It is crucial to have an integrated chain of activities when organising fish farmers, especially those who are poor, said NN Sinha, Secretary, Ministry of Rural Development, Government of India, at the first conference on Fishtech, organised by the industry chamber FICCI on Friday.
Delivering the address, Sinha alluded to the need to develop an integrated structure akin to the dairy sector. “There is a lot of scope for developing such a value chain”, he said. The secretary also referred to growing seaweed, ornamental fishing, and cage culture as viable livelihood activities. “We think aquaculture is an important livelihood option for a large number of people”, he said, adding, “we will work with everyone in the sector”.
Speaking on occasion, Hemendra Mathur, Chairman, FICCI- Taskforce on Agri-Startups said, “we need a dedicated fund for fishery startups, which can put in early-stage funding for startups trying to build interesting models and features”. Further, Mathur said that “we should at least have 500 fishtech startups in the country, given the sector’s potential”, adding, “all startups put together account for less than 2-3 per cent of the market potential.”
He said that fishery is an important sector with more than 1.5 crore fishermen engaged in the activity and its contribution to GDP being more than USD30 billion. Noting the considerable headroom for growth, Mathur alluded to the need to develop an innovation ecosystem in fishtech on the lines of agriculture and said, over the last five to seven years; we saw 1500-plus agritech startups in the country due to ecosystem development. However, he said the share of fishtech startups is still tiny, probably 30 to 50. “That is a small number in the context of the opportunity ahead of us”, he said, adding, “I think fishtech has a lot to catch up to when compared to agritech.”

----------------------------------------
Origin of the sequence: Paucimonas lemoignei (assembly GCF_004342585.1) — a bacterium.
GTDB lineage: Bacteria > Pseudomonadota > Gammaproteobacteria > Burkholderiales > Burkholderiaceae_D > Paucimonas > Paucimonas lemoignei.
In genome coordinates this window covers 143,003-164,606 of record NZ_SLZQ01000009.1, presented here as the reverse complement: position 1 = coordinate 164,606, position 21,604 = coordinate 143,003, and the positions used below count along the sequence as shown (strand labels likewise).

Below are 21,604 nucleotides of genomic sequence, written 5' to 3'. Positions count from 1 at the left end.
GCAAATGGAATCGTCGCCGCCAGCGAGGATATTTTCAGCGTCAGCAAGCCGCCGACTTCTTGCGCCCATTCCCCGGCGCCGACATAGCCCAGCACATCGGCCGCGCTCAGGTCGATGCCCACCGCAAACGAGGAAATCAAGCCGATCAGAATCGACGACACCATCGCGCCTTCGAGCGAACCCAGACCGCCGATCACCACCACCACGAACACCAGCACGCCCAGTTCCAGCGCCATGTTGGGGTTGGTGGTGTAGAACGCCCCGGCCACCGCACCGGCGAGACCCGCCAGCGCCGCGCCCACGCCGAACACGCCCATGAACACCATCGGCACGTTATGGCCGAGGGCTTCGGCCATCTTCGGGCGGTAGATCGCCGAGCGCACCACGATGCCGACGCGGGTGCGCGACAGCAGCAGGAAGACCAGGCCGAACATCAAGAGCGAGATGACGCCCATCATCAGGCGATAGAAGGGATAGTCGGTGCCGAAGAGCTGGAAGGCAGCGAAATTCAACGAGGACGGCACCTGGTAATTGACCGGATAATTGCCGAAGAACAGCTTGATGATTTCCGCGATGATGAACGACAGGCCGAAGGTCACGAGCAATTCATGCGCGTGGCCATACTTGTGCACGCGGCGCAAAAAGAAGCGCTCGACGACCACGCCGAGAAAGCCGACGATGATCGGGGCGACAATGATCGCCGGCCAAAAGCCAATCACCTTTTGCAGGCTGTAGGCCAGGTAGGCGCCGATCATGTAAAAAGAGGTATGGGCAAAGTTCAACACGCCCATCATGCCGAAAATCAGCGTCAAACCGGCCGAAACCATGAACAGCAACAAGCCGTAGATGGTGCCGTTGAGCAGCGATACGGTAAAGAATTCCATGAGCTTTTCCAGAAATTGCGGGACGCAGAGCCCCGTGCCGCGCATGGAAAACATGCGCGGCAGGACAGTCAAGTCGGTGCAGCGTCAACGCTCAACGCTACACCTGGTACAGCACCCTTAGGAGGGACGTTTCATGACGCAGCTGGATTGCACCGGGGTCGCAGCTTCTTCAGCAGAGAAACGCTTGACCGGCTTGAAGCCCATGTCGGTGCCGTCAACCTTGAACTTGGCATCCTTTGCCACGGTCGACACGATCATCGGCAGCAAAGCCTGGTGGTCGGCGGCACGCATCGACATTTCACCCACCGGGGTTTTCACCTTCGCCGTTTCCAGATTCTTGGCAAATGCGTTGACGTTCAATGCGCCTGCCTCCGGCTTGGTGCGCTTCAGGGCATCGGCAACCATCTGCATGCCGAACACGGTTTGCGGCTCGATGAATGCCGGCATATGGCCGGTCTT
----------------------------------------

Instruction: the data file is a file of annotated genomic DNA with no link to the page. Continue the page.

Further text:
Alluding to the opportunities in the sector, Mathur noted the need to create an integrated supply chain and incorporate technology to bring efficiency to fisheries.
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Underling the need for policy and ecosystem support, Shashi Kant Singh, Executive Director, Agri & Natural Resources, PWC, also noted the potential of increasing the use of technology and, further, the headroom available to increase the production, exports and domestic consumption in the fishery sector. He added that the government introduced a lot of policy support, ecosystem support and well-designed schemes during the last four to five years. However, “we do see a lot of opportunity for the fishery sector in improving the quality of the produce”, he said.
Singh added that “if the blue economy story has to be a success in India, then fishery is going to be one of the key segments, among others.”
Highlighting the fisheries sector’s contribution to the economy, Devleena Bhattacharjee, Chair, FICCI Committee on Fishtech and Founder & CEO, Numer8 Analytics, said, “India is the second largest fish producing country in the world and contributes to about 7.56 per cent of the global fish production.” She noted that the fishery sector is a sunrise sector owing to tremendous scope in domestic consumption and expansion, strong export potential and greater economic returns with strong policy support.
A FICCI PwC report, ’Championing the blue economy: Promoting sustainable growth of fisheries sector in India’ was released on occasion. The report showcases the potential of India’s fisheries sector, trends, opportunities, challenges, and strategic interventions needed to support the blue economy in India and build a sustainable and profitable future for the industry.